“Both our people have experienced the senseless and searing effects of violent extremism. And both can be grateful and proud of the heroism of brave men and women whose courage saved lives and prevented greater harm on 26/11 and 9/11…”india Updated: Jul 19, 2009 00:55 IST
“Both our people have experienced the senseless and searing effects of violent extremism. And both can be grateful and proud of the heroism of brave men and women whose courage saved lives and prevented greater harm on 26/11 and 9/11…”
Hillary Clinton in the 26/11 Memorial Book at the Taj Mahal Hotel, Mumbai
Arriving in Mumbai nearly seven months after the terror attacks that convulsed this city like nothing before, US Secretary of State Hillary Clinton, who has lived through the 9/11 attack on New York, extended a warm hand of empathy to Mumbai and set the emotional tone for her visit to India.
The business of diplomacy she presumably left for Delhi, where she goes on Sunday.
This morning, Clinton took the time to pay homage to and meet victims of the 26/11 attacks as the who’s who of India Inc awaited an audience with her.
Clinton’s visit marks the first by a high-ranking official of the Barack Obama administration.
She met privately families of those killed on 26/11 as well as the staff of the Taj and Trident hotels who survived the attacks. Taj general manager Karambir Kang, whose wife and two sons died in the attack, was among those she met. He later accompanied Clinton on a tour of the heritage structure that is the hotel.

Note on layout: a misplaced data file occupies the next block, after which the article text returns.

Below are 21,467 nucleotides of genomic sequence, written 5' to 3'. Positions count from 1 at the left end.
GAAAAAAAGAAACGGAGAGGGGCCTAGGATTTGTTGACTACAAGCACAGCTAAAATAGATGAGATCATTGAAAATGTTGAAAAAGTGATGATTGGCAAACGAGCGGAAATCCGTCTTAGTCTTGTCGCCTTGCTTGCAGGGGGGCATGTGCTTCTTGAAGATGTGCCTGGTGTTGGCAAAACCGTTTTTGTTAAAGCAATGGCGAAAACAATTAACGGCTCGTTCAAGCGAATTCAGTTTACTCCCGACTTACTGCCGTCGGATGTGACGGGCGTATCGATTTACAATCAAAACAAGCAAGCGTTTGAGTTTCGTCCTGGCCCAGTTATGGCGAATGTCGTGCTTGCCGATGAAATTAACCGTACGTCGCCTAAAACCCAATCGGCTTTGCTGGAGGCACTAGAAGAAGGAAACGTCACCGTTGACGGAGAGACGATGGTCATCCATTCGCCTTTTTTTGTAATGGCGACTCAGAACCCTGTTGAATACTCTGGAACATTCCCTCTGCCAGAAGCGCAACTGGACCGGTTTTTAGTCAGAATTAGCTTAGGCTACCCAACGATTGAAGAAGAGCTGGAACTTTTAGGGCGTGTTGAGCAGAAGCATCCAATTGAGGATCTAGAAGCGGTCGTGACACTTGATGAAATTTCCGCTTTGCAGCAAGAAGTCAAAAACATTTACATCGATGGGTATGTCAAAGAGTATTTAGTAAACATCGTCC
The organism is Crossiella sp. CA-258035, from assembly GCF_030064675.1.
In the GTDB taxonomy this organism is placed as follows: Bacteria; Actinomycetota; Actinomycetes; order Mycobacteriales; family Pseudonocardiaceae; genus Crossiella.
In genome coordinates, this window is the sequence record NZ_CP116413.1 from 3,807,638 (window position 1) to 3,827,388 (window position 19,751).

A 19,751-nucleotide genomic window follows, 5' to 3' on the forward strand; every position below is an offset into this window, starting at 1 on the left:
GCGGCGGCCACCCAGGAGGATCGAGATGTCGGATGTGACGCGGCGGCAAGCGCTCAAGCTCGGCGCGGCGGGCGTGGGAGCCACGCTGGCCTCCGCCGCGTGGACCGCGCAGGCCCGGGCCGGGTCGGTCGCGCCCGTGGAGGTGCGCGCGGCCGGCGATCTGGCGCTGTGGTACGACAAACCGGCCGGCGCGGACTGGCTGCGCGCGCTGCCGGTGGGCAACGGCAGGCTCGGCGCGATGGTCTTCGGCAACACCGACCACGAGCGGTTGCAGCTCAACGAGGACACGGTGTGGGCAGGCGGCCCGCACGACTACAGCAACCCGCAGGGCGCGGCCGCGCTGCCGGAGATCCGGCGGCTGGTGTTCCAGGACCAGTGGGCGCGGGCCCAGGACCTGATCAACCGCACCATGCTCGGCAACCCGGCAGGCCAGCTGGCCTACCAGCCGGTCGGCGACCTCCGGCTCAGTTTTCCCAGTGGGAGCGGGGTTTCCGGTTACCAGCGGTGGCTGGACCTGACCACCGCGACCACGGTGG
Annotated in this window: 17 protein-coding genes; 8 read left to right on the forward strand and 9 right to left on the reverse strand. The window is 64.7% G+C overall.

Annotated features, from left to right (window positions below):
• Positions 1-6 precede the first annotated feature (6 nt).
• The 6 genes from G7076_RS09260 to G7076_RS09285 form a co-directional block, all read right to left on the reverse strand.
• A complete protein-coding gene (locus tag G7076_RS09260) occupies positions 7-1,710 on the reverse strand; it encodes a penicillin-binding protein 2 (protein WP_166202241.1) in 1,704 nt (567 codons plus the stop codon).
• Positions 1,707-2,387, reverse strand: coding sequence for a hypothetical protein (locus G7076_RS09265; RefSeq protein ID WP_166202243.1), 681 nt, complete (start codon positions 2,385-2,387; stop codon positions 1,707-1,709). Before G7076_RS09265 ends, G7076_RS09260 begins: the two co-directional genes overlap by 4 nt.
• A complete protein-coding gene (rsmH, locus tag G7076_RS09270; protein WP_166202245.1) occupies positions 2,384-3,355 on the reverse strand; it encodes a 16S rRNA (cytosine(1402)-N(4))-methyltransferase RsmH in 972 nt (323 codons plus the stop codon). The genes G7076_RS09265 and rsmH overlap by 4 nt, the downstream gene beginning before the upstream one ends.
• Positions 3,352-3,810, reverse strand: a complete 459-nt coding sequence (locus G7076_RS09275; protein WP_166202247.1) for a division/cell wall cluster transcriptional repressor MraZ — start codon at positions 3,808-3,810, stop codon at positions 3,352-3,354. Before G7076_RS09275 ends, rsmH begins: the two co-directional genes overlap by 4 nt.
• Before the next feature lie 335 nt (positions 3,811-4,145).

“The great men and women who worked in this hotel courageously stood in times of violence, helped save lives. They deserve our gratitude,” Clinton said later.
Earlier in the day, Clinton met women embroidery workers of the Gujarat-based Self Employed Women’s Association (SEWA), who had travelled to the city from their village, at Napean Sea Road. “President Obama’s administration will support organisations like SEWA, which teach democracy and build confidence among women not only within India but also women in neighbouring countries like Pakistan and Afghanistan,” Clinton said.
She took that emotional-connect theme into her meeting with business leaders. The agenda was corporate social responsibility (CSR) rather than business itself.
Industrialists and bankers made presentations on CSR initiatives they have undertaken and the discussion revolved around how their CSR activities could be scaled up.
“Clinton was open to a diverse set of subjects within CSR, ranging from education, health, nutrition and green technology to financial inclusion,” said Chanda Kochhar, managing director and CEO of ICICI Bank.